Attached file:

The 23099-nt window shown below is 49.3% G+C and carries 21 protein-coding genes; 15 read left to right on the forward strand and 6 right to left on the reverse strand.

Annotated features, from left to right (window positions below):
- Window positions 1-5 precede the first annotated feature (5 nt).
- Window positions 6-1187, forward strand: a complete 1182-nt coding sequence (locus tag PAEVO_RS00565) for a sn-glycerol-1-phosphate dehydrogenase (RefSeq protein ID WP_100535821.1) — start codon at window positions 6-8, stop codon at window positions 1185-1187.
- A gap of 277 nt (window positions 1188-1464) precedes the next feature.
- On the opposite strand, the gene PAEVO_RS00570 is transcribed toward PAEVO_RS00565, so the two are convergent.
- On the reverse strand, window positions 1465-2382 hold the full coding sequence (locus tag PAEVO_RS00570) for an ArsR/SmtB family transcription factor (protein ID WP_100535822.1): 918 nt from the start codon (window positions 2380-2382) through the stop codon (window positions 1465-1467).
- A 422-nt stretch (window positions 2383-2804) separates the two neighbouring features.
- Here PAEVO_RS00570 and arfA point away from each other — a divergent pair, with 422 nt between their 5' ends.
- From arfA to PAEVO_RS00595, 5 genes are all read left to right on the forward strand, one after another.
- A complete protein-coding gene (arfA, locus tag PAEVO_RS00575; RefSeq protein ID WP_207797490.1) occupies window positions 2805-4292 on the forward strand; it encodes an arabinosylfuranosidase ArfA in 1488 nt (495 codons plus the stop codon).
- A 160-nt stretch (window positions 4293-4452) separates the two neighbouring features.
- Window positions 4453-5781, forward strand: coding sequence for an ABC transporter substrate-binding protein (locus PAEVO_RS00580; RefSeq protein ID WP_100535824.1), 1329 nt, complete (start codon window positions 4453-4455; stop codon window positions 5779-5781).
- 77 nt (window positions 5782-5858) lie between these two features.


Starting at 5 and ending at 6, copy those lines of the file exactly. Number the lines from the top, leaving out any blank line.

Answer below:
- A gap of 277 nt (window positions 1188-1464) precedes the next feature.
- On the opposite strand, the gene PAEVO_RS00570 is transcribed toward PAEVO_RS00565, so the two are convergent.